Waterbirds     Full-text available via subscription   (Followers: 11)
Wildfowl     Open Access   (Followers: 12)
Similar Journals
Journal Cover
Open Ornithology Journal
Number of Followers: 2  

  This is an Open Access Journal Open Access journal
ISSN (Online) 1874-4532
Published by Bentham Open Homepage  [69 journals]
  • Bird Diversity in Nensebo Moist Afromontane Forest Fragment, South Eastern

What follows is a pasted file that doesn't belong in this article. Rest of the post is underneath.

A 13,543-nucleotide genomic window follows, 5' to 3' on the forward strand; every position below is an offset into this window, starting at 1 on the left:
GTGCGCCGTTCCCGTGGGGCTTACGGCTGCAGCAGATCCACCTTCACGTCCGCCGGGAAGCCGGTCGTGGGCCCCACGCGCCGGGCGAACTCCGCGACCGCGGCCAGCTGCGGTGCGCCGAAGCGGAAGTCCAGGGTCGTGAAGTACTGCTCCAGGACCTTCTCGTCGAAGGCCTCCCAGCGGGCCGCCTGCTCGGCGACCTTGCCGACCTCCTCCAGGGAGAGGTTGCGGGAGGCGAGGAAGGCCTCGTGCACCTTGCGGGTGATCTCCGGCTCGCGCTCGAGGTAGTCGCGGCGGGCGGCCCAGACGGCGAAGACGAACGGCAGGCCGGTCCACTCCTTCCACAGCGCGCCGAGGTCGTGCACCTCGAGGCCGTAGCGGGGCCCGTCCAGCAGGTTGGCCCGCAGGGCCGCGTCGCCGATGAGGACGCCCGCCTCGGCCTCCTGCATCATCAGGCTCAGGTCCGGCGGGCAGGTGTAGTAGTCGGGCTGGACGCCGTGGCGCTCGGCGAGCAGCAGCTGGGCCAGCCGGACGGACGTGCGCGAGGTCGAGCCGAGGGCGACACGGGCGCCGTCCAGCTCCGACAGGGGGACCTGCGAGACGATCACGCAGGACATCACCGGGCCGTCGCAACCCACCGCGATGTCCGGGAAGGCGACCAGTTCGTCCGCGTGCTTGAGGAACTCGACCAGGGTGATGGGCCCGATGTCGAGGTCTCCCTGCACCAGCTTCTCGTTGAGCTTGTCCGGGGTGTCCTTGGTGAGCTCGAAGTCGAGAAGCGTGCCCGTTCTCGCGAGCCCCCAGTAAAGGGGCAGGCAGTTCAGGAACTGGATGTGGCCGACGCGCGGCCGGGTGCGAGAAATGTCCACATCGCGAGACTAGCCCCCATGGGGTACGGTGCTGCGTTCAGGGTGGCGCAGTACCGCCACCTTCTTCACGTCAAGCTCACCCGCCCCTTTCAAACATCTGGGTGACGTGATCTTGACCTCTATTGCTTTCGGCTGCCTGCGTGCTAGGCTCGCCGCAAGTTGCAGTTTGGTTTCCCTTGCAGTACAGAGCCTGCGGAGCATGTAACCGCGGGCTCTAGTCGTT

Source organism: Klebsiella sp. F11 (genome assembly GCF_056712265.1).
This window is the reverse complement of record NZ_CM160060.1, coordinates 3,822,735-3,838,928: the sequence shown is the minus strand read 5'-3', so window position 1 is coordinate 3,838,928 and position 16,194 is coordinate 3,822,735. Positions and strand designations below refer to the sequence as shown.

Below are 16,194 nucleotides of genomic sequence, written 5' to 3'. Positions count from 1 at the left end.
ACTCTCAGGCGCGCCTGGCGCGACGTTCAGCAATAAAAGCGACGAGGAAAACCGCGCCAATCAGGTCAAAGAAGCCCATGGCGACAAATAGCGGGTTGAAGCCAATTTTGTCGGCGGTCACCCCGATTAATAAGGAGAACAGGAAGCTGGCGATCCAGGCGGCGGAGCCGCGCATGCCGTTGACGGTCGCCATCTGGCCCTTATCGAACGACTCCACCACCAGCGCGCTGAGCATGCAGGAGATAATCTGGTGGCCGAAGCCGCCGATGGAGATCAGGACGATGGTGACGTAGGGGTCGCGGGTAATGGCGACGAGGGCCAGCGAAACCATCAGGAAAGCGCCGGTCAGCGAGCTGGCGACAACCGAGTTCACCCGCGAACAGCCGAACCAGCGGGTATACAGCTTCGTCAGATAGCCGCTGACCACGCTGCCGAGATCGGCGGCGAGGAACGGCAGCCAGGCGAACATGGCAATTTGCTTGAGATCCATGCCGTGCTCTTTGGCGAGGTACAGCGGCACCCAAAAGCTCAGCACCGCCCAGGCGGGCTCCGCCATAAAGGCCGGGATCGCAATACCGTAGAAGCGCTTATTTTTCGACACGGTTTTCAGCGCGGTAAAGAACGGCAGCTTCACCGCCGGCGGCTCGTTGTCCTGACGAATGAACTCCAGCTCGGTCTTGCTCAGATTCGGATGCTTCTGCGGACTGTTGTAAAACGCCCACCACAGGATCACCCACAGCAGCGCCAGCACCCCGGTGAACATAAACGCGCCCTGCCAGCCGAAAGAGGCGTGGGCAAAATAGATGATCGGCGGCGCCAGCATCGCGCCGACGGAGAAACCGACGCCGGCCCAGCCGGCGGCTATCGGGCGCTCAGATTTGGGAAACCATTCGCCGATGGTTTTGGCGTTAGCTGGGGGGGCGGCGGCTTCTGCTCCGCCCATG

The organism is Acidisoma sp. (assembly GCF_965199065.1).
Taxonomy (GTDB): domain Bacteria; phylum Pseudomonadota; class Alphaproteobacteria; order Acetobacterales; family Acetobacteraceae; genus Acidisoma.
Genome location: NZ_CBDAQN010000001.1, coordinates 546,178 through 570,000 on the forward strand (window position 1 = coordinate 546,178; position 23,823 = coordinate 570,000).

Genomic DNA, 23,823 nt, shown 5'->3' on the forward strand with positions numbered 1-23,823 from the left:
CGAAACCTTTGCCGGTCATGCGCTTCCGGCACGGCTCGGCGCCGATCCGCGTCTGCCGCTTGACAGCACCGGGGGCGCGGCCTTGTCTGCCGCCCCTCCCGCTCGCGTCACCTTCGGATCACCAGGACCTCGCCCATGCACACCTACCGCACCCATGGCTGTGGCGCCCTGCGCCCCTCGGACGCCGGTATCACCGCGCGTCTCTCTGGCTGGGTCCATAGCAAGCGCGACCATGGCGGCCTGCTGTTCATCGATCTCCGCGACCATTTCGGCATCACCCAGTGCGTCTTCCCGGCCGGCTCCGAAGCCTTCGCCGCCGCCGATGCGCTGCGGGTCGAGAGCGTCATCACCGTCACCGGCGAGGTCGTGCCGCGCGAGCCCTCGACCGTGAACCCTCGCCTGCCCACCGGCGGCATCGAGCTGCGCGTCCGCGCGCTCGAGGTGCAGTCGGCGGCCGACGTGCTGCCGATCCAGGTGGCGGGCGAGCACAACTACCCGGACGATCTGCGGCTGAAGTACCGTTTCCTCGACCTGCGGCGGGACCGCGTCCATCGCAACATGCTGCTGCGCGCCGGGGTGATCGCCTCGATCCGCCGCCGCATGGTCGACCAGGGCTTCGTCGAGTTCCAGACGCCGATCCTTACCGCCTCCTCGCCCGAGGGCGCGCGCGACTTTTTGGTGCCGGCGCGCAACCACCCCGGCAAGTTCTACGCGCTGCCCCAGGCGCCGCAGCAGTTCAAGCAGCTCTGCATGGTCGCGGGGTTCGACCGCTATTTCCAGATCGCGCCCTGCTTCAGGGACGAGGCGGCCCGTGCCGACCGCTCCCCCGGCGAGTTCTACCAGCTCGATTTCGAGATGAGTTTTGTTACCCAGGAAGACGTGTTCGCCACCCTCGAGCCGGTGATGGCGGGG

• Abstract: Background:Birds are one component of biodiversity. Ethiopia is rich in biodiversity resources. The avian diversity record is far from complete. There is no scientifically documented information on bird species composition and abundance at Nensebo forest. The objective of the study was to assess species composition, relative abundance and distribution of birds at Nensebo forest in southern Ethiopia.Methods:We employed a stratified random sampling technique with our study area stratified into two dominant habitat types: moist Afromontane forest and modified habitat. Within strata, we established 20 transect lines of 1km length and 0.25km width to sample 27.75% of the study area. We used line transect count methods aided by binoculars to estimate avian species diversity and distribution. We employed quantitative biodiversity indices, such as Shannon wiener diversity indexes to compare species diversity among habitat types and two way ANOVA to analyze the effect of season and habitat on bird species richness and abundance.Results:A total of 105 bird species consisting of 1 endemic, 8 near endemic, 1 globally threatened and 9 Palearctic migrants were recorded in Nensebo forest. Species richness and abundance varied between habitat types in Nensebo forest with mean species richness greater in modified habitat (mean= 4.70 ±1.65) as compared to moist Afromontane forest habitat (mean= 3.95 ±4.12, F=94.66